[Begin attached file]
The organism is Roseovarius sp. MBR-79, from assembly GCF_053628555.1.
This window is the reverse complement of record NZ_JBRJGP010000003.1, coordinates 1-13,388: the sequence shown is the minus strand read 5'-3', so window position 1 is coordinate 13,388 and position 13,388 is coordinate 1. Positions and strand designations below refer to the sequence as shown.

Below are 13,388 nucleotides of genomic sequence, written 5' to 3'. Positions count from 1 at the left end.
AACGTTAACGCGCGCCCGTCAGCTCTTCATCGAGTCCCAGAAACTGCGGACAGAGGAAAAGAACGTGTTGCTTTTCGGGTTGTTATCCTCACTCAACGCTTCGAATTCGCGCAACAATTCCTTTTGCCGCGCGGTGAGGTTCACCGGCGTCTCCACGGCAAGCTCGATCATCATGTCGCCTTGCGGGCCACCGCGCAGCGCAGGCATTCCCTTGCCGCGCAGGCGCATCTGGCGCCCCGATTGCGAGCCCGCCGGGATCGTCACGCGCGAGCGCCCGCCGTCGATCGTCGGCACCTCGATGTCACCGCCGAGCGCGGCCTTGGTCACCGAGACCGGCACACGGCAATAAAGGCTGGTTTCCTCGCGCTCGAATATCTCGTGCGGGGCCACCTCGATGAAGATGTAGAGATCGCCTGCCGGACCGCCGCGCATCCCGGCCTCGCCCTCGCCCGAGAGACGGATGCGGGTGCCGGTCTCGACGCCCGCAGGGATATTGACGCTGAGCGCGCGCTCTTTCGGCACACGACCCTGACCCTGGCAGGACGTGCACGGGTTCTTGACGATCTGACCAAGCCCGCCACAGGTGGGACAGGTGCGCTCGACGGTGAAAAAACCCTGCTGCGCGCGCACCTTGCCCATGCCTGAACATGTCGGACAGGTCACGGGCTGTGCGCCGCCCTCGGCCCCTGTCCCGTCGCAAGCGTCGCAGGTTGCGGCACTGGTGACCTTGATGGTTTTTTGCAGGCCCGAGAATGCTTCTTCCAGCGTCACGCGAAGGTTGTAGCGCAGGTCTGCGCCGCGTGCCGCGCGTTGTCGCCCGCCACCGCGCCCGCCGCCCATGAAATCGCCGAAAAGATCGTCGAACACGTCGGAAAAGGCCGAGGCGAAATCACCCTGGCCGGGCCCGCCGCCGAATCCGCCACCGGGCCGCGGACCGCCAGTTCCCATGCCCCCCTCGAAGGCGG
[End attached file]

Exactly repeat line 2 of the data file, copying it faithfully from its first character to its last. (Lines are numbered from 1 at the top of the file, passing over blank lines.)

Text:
This window is the reverse complement of record NZ_JBRJGP010000003.1, coordinates 1-13,388: the sequence shown is the minus strand read 5'-3', so window position 1 is coordinate 13,388 and position 13,388 is coordinate 1. Positions and strand designations below refer to the sequence as shown.